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Strong Performances Make 'Boy Erased' Indelible

Xavier (Theodore Pellerin) and Jared (Lucas Hedges) share a fleeting moment of intimacy in the gay-conversion-therapy drama <em>Boy Erased.</em>
Focus Features
Xavier (Theodore Pellerin) and Jared (Lucas Hedges) share a fleeting moment of intimacy in the gay-conversion-therapy drama Boy Erased.

Based on a 2016 memoir by Garrard Conley, Boy Erased is the second movie this year — after last August's The Miseducation of Cameron Post — to focus on so-called gay conversion therapy centers, where LGBTQ teens are sent to be, as their mostly evangelical parents see it, straightened out. Both films are worth your time; both, in their way, are intelligent message movies that refuse to hide their outrage at a repressive practice that, as a coda before the Boy Erased end credits informs, 36 American states still allow.

What's interesting is that neither film shakes an accusing finger at the parents or, for that matter, at Christian belief per se. That said, neither film lets parents or their substitutes off the hook for seeking to radically alter and deny who their charges are, just because the elders are convinced the Bible tells them so. Both films are about the vulnerability of teens whose parents willingly consign them to the "care" of dubiously qualified saviors lugging their own unexamined baggage of guilt and self-loathing.

Boy Erased is also Lucas Hedges' second turn as a teenaged boy who's uncertain of his sexual identity. The talented young actor projects the same ingenuous bewilderment he brought to his role as Saoirse Ronan's first love in last year's Lady Bird. Only here he's not playing for laughs. After an incident at his college in the rural American South, young Jared Eamons is forced to come out to his loving parents, Marshall (Russell Crowe) and Nancy (Nicole Kidman). Crushed and taking instruction from congregation elders, they dispatch their bemused but compliant son to Love in Action, a center devoted to refitting novice young LGBTQ's for the heterosexual path. There awaits ritual humiliation and invasive scrutiny by "carers," some of them closeted homosexuals turning their self-loathing outward, some religious fanatics, all of them certain that the indignities they inflict on their vulnerable charges are all in a day's faith-based work. At the helm is Victor Sykes (Joel Edgerton), a sincere dufus bent on rooting out what he sees as the single cause of homosexuality — the Bad Dad.

Sykes is not a violent man, but he's not too bright — Boy Erased proves readier than Cameron Post to sidetrack into comic relief — and he's weak enough to delegate power to the one unalloyed bad egg in this scenario, a tattooed enforcer who can barely contain his instinctive sadism. He's played with relish by the Red Hot Chili Peppers' Flea. Maybe it's a little cuckoo that this ineluctably Southern-accented movie features Flea (who was born in Australia) alongside a cast and crew heavily stocked from Down Under. There's Kidman and Crowe, of course, as well as Edgerton, who wrote and directed Boy Erased and smoothly handles the tonal shifts between absurd and sinister as the film slides between Jared's past and present struggles. Crowe is terrific as Jared's father Marshall, a car dealer and pastor who has staked his world on a literalist reading of the Bible and cannot bring himself to confront, much less accept, his beloved son's sexuality. As Jared's mother Nancy, a vision in a blond 'do and sparkly cardies, a spry Kidman carries both the movie's wry humor, and its humanity. Also notable are the great Cherry Jones as a lone voice of sanity in Jared's ear; Britton Sear as a hulking football player run to seed and sinking fast under the humiliations showered on him at Love in Action; singer Troye Sivan as an enigmatic fellow inmate who shows Jared that his instinctive eagerness to please may become his worst enemy; and Theodore Pellerin as the soulful mentor any parent should wish for to guide their child into adult sexuality.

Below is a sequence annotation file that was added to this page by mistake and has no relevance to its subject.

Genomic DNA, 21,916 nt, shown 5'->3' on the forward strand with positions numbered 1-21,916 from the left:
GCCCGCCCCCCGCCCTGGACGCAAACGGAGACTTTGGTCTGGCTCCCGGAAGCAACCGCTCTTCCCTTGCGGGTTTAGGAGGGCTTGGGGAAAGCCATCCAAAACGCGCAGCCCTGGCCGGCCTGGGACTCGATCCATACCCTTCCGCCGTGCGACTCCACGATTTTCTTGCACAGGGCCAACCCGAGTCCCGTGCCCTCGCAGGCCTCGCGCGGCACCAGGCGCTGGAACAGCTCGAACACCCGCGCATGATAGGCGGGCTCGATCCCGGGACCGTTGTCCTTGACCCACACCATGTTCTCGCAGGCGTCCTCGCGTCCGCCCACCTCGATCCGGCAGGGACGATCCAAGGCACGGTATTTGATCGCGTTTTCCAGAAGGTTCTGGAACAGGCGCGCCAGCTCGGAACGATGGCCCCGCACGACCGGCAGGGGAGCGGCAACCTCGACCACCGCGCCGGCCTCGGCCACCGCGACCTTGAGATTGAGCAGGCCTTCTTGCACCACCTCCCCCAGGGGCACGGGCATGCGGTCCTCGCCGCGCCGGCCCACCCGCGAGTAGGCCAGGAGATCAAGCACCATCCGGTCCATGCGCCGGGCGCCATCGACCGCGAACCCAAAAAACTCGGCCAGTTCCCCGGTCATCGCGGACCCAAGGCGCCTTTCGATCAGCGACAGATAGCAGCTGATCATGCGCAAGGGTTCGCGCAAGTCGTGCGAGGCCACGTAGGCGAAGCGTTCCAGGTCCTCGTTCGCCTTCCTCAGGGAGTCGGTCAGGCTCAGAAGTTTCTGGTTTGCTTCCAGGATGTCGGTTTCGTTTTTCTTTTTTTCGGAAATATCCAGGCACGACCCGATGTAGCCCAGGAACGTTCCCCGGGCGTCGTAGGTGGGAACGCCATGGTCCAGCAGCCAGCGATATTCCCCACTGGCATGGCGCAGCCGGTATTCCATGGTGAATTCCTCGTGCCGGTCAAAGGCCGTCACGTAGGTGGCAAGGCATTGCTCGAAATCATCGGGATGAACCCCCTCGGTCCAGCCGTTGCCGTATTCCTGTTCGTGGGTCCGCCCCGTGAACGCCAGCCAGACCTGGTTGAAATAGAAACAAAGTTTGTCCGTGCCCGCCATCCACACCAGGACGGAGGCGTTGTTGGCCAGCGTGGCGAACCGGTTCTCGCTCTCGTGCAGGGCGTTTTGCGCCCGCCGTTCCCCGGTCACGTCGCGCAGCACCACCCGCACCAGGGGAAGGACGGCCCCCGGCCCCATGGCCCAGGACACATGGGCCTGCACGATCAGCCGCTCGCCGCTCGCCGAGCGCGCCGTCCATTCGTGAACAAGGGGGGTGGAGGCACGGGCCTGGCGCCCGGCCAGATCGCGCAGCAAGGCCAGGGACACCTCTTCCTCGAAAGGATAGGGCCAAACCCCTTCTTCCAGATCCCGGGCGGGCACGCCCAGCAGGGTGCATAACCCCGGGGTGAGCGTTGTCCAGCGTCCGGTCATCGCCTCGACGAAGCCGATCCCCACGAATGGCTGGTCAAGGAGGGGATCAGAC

In the end, though, Jared must chart his own future, and it's not incidental that what jolts him into action is the attempt to turn him against his own family. Not all the inmates of Love in Action will be so lucky, and not all those who seek to remodel them will be capable of change. To find out which is which, do stay for the end credits. There, in addition to the photo-snippets of the real Garrard Conley (a movie cliché I hold very dear), you will learn what became of Victor Sykes. Trust me, it's de-lovely.

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Ella Taylor is a freelance film critic, book reviewer and feature writer living in Los Angeles.

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